Compare any two graphics cards:
Geforce GTX 670 vs Geforce GTX 680
IntroThe Geforce GTX 670 comes with a core clock frequency of 915 MHz and a GDDR5 memory speed of 1500 MHz. It also uses a 256-bit memory bus, and uses a 28 nm design. It is comprised of 1344 SPUs, 112 Texture Address Units, and 32 ROPs.
Compare those specs to the Geforce GTX 680, which comes with core clock speeds of 1006 MHz on the GPU, and 1502 MHz on the 2048 MB of GDDR5 RAM. It features 1536 SPUs as well as 128 Texture Address Units and 32 Rasterization Operator Units.
(No game benchmarks for this combination yet.)
Power Usage and Theoretical Benchmarks
Power Consumption (Max TDP)
The Geforce GTX 680 should in theory perform a little bit faster than the Geforce GTX 670 overall. (explain)
Texel RateThe Geforce GTX 680 should be much (about 26%) better at texture filtering than the Geforce GTX 670. (explain)
Pixel RateThe Geforce GTX 680 will be a bit (approximately 10%) better at FSAA than the Geforce GTX 670, and will be capable of handling higher resolutions without losing too much performance. (explain)
Please note that the above 'benchmarks' are all just theoretical - the results were calculated based on the card's specifications, and real-world performance may (and probably will) vary at least a bit.
Please note that the price comparisons are based on search keywords - sometimes it might show cards with very similar names that are not exactly the same as the one chosen in the comparison. We do try to filter out the wrong results as best we can, though.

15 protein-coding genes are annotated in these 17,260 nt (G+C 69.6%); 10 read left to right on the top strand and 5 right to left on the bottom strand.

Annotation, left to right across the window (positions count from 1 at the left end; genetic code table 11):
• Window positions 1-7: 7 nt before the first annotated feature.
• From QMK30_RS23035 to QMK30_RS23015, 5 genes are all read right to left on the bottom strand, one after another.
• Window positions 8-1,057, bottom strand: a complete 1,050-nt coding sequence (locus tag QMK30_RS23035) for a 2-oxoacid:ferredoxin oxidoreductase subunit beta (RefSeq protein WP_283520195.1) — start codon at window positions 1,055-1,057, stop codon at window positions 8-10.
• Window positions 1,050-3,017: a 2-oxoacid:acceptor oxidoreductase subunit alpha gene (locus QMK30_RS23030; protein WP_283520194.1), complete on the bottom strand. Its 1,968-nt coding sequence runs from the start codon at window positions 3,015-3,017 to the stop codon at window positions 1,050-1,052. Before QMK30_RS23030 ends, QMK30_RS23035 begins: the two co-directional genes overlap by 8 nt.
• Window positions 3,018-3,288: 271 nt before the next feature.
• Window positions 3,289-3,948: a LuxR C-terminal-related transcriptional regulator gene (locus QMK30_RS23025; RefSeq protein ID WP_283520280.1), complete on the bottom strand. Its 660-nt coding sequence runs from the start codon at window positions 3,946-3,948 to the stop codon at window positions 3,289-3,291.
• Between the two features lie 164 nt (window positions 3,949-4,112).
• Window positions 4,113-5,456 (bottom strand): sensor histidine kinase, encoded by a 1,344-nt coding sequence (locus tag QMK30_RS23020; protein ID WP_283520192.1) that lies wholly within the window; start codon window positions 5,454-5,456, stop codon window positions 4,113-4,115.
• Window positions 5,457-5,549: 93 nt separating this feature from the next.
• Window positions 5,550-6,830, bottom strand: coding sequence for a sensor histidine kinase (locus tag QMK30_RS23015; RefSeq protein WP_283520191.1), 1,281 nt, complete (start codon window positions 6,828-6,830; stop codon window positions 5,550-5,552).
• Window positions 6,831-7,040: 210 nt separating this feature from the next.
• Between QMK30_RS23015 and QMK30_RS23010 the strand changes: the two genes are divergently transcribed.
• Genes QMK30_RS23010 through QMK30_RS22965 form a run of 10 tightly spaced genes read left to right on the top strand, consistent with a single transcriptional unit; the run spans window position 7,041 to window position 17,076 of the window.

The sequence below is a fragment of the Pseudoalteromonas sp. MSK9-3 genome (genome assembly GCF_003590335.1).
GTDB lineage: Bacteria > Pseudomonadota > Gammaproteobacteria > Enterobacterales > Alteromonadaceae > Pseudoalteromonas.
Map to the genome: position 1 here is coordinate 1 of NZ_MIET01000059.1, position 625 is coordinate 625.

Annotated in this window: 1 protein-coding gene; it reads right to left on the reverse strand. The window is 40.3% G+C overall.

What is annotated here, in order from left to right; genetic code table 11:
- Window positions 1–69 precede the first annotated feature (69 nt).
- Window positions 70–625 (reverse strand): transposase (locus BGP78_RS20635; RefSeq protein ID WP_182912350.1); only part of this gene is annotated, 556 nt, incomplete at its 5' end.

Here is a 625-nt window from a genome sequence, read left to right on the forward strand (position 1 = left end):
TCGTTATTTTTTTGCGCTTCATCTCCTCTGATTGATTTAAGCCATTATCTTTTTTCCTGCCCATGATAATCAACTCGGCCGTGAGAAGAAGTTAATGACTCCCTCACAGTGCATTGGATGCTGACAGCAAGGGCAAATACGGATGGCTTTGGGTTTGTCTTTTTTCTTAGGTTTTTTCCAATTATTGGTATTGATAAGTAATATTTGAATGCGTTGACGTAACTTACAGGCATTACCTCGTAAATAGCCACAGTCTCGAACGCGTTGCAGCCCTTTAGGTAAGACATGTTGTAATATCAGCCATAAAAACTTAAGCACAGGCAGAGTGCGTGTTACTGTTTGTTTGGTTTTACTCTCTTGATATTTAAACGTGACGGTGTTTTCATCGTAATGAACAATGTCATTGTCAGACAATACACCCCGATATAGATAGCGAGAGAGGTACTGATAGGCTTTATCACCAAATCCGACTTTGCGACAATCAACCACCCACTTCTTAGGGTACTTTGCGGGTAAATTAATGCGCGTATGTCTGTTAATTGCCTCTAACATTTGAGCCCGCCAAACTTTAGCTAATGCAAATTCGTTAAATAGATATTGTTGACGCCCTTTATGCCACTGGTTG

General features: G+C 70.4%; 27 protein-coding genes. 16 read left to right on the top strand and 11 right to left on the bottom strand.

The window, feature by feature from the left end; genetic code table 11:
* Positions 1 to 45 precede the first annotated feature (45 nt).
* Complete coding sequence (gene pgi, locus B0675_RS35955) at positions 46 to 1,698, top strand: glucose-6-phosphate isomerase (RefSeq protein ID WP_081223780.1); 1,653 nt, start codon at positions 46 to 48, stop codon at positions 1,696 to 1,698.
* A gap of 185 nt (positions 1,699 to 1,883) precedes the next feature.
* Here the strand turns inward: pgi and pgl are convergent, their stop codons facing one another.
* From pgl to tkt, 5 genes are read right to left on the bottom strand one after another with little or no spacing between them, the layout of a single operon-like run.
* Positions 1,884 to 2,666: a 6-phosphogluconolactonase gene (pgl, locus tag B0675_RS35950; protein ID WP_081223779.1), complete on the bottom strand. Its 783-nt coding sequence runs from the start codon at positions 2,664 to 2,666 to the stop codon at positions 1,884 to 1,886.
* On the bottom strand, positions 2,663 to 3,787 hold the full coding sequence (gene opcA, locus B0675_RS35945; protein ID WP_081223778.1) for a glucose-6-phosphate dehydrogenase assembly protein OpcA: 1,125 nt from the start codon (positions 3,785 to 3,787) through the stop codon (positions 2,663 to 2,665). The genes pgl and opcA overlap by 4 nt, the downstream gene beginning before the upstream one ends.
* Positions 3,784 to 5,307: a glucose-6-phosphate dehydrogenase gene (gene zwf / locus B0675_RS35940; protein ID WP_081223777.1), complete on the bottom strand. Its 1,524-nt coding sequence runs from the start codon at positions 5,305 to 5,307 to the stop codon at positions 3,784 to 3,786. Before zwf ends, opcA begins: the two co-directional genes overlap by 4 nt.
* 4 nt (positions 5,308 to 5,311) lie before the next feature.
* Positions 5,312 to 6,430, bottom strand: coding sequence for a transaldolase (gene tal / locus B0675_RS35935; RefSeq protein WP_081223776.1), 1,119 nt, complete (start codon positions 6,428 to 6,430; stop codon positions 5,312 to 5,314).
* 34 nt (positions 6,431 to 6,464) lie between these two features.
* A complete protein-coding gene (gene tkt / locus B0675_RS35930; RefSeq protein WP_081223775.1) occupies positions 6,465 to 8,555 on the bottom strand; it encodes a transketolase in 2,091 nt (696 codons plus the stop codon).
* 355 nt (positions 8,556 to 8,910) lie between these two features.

Memory Bandwidth: Bandwidth is the maximum amount of data (measured in MB per second) that can be transferred past the external memory interface in a second. The number is calculated by multiplying the interface width by the speed of its memory. In the case of DDR memory, the result should be multiplied by 2 once again. If it uses DDR5, multiply by 4 instead. The better the memory bandwidth, the better the card will be in general. It especially helps with AA, HDR and high resolutions.
Texel Rate: Texel rate is the maximum texture map elements (texels) that can be applied in one second. This is calculated by multiplying the total number of texture units by the core clock speed of the chip. The better the texel rate, the better the card will be at texture filtering (anisotropic filtering - AF). It is measured in millions of texels processed per second.
Pixel Rate: Pixel rate is the maximum number of pixels the video card could possibly record to its local memory in a second - measured in millions of pixels per second. The number is calculated by multiplying the amount of Raster Operations Pipelines by the the card's clock speed. ROPs (Raster Operations Pipelines - also sometimes called Render Output Units) are responsible for filling the screen with pixels (the image). The actual pixel output rate is also dependant on quite a few other factors, most notably the memory bandwidth - the lower the memory bandwidth is, the lower the potential to reach the max fill rate.